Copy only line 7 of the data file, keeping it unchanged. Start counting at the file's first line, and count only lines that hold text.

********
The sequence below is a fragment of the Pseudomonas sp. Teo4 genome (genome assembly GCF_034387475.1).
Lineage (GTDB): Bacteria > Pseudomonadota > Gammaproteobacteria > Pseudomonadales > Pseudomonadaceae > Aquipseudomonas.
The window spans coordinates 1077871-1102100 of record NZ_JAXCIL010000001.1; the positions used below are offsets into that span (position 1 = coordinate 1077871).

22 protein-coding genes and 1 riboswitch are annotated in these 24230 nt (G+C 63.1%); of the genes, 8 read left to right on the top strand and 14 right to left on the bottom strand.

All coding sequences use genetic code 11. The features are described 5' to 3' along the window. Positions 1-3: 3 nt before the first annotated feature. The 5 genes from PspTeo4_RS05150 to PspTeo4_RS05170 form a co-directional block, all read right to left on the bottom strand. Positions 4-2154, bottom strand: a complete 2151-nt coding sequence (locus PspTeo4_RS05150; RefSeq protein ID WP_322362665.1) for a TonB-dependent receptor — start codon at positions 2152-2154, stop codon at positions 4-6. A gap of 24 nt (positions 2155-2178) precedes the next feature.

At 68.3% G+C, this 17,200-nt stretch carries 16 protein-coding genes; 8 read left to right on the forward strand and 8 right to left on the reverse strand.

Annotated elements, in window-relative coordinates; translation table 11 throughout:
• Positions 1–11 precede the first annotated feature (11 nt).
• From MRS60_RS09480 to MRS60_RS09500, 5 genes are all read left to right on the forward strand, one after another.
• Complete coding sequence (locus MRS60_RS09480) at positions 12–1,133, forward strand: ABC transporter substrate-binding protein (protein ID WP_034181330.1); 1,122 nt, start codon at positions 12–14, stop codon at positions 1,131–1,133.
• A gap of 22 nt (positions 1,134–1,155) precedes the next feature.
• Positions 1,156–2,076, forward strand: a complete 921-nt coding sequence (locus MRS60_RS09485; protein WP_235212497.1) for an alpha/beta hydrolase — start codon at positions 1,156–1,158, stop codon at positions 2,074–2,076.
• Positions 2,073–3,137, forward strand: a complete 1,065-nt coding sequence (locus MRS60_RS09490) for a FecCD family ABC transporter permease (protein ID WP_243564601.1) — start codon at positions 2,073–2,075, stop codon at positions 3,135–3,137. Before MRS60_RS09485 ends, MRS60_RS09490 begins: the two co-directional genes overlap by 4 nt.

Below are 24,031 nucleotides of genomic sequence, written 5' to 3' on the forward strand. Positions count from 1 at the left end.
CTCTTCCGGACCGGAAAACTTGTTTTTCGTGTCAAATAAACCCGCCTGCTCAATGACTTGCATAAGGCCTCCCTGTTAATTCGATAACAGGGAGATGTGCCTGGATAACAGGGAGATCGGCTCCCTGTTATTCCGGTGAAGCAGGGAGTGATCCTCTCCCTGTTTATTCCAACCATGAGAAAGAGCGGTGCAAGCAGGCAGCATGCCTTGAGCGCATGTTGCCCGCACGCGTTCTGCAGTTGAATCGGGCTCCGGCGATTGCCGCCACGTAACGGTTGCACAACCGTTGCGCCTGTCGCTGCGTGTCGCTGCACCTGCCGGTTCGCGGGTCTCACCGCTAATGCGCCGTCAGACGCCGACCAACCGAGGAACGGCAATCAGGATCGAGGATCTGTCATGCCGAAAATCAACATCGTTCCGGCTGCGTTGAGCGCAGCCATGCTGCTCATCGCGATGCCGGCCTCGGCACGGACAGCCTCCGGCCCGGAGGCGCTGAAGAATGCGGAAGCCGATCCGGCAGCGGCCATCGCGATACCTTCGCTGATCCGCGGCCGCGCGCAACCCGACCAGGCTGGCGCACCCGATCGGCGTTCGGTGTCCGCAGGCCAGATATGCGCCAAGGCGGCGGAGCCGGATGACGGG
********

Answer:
Annotated elements, in window-relative coordinates; translation table 11 throughout: